Berkeley Patients Group’s journey: Prepping for California’s recreational marijuana launch

(This is the first installment in a series chronicling the challenges and successes one prominent dispensary – Berkeley Patients Group – is experiencing as it transitions from California’s unregulated marijuana market to a statewide regulated industry. Read Part II here.)

California’s conversion from a two-decades-old medical cannabis gray market to a regulated marijuana industry isn’t going to be easy for companies that are set in the ways they’ve been doing business for years.

In fact, it’s probably going to be downright painful, considering the extra expenses required to become fully compliant and obtain all the necessary permits.

It’s a pain that thousands of MJ businesses across the Golden State will endure, including the nation’s longest-operating medical marijuana dispensary – Berkeley Patients Group (BPG), which opened its doors to cannabis patients in 1999.

BPG is among the few MJ companies statewide that will actually be selling recreational cannabis come Jan. 1, since only a handful of local governments have so far issued licenses or even opted into the rec cannabis industry.

The city of Berkeley, where BPG is based, is among that handful.

Sean Luse, chief operating office of the pioneering dispensary, identified three key areas that have led to headaches in the lead-up to recreational sales:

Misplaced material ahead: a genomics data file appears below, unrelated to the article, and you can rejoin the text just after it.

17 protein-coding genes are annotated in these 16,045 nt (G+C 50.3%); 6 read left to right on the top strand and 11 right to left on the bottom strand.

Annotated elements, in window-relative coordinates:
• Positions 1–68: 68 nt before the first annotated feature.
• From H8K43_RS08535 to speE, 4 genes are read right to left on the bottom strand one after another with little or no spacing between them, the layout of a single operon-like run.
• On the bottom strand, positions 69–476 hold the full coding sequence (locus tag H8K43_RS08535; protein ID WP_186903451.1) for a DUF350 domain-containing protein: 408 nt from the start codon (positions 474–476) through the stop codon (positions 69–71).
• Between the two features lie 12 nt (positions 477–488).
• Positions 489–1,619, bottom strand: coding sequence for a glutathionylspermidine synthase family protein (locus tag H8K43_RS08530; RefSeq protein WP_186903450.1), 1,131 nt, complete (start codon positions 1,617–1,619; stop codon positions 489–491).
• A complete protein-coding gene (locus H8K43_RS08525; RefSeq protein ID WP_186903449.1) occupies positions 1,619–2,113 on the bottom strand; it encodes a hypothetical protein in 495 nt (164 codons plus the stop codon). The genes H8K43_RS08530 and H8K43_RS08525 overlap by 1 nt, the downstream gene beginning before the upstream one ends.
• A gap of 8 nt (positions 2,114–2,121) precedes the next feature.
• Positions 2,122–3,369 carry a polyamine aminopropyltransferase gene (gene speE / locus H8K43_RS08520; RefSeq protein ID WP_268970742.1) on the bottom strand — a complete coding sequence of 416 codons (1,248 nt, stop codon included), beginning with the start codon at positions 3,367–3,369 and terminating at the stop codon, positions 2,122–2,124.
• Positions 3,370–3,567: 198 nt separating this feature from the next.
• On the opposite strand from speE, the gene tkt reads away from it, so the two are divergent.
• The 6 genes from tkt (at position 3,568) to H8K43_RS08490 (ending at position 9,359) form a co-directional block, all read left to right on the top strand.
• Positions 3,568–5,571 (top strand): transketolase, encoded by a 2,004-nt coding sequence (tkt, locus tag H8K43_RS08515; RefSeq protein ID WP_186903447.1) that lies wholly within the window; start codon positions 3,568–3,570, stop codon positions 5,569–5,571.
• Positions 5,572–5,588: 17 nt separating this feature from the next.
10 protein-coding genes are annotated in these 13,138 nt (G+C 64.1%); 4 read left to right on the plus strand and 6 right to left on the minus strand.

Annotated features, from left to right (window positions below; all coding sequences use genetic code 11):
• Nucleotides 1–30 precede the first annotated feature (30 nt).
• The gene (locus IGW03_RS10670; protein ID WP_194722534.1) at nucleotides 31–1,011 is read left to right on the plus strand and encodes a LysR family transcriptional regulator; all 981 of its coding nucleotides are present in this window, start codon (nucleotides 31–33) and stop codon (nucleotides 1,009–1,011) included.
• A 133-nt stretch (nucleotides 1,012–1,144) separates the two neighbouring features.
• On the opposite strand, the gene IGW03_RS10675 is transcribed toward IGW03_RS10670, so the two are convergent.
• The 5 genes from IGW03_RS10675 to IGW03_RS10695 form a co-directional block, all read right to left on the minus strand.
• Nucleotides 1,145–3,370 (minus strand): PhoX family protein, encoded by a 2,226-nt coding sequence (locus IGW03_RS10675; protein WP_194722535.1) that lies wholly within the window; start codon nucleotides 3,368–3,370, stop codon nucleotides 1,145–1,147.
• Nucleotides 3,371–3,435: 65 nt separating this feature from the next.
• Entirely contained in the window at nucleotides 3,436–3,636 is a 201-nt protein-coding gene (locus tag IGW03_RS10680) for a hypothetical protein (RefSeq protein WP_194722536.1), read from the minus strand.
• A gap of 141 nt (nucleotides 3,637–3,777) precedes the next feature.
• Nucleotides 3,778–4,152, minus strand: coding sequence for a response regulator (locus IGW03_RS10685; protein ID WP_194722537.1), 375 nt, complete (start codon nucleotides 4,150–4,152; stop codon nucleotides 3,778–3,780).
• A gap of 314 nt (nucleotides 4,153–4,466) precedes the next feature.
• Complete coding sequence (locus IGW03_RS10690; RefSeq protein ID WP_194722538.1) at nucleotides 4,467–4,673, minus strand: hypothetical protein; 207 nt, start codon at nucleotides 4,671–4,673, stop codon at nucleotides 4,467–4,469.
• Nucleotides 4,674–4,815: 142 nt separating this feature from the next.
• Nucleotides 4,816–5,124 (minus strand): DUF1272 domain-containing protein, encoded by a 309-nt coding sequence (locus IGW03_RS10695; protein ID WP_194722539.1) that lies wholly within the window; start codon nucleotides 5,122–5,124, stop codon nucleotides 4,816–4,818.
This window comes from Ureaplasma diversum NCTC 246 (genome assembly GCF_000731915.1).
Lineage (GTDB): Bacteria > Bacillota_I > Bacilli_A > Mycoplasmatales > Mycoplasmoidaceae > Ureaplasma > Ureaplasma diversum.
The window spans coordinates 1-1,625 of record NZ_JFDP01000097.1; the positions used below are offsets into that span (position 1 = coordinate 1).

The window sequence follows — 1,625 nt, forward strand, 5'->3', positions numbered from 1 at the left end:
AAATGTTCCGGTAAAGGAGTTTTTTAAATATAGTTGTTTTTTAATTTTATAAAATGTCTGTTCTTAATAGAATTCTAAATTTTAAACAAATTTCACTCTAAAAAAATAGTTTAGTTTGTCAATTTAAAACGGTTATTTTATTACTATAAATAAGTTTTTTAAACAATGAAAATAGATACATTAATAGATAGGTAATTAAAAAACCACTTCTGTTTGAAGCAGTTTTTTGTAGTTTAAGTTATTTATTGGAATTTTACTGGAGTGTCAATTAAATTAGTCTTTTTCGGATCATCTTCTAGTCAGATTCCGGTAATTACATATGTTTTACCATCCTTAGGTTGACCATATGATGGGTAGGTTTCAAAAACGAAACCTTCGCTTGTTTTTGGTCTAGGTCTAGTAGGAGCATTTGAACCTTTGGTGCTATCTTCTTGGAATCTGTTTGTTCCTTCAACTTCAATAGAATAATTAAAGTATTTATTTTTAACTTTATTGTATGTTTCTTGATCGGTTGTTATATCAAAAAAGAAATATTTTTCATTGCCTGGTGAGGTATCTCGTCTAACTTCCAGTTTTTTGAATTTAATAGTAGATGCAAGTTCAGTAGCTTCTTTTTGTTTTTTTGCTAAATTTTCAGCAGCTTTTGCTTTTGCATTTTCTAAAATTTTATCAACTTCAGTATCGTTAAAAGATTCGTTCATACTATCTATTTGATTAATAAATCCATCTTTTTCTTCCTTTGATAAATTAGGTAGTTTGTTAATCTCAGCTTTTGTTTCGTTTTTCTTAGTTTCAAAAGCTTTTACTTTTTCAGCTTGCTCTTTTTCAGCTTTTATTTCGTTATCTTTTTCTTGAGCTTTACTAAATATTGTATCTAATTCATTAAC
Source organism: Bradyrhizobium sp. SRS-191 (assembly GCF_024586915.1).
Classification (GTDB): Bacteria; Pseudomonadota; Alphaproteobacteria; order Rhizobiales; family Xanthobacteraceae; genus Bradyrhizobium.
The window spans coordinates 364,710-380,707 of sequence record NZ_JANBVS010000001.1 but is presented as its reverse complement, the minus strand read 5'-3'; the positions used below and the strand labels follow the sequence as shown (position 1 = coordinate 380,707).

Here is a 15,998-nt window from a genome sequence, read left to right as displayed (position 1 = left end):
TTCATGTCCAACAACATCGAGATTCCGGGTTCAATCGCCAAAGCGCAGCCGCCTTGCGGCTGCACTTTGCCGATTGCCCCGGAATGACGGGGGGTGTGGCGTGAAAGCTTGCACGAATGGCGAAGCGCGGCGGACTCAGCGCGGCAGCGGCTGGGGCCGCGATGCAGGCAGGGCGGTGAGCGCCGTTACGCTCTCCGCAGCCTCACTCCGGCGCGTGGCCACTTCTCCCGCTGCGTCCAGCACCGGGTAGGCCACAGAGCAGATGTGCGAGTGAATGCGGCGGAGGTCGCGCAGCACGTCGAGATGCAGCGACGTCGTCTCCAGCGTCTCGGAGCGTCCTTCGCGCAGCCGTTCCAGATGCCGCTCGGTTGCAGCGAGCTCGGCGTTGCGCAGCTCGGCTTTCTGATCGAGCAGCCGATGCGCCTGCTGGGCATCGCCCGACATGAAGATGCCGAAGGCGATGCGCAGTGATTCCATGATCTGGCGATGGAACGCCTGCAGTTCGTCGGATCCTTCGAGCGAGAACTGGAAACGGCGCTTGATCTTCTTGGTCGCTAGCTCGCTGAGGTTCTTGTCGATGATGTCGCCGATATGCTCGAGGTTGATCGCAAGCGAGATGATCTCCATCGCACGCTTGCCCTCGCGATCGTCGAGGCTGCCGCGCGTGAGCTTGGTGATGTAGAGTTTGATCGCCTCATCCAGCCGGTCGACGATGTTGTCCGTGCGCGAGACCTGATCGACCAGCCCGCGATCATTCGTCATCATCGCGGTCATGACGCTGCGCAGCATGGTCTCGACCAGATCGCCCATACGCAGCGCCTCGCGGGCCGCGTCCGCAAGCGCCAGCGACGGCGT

• Quick turnaround on compliance with statewide regulations
  • Adapting to supply-chain changes
  • Expected competition from the ongoing black market

‘Sprint’ to the start

The most obvious challenge for all California hopeful MJ business licensees is compliance with new state regulations.

The rules were just released in November, which gives companies like BPG a short time in which to reach full compliance by Jan. 1.

“That six-week sprint of digesting all these regulations and making sense of it with local government, that’s probably the hardest part,” Luse said. “If we just had more time, this would all go easier. But we don’t.”

Asked to specify areas of the regulations that are giving BPG compliance issues, Luse pointed to:

  • Lack of clarity on rules such as edibles sales
  • Confusion on how to properly track customer purchase limits
  • Uncertainty about inventory tracking and reporting procedures

A big concern about edibles, Luse said, is whether retailers will be allowed to sell 2017 inventory that may not be compliant with new regulations to both medical and recreational customers, or if higher-potency edibles (over 100 milligrams per package) will be available only to medical cardholders.

In terms of purchase limits, there’s no obvious answer to how a retailer like BPG is supposed to keep track of who has already purchased an ounce on a given day, since that’s the maximum an adult-use customer will be allowed to buy.

And that consideration seems particularly important, considering a Colorado retailer was recently shuttered for allegedly surpassing customer purchase limits.

“What we really need to do to guarantee that that’s happening doesn’t seem clear,” Luse said.

“I think you have a consumer expectation for anonymity, but how do you do that and also make sure that they’re not getting more than an ounce in a day?”

There’s another technical hurdle tied to inventory tracking.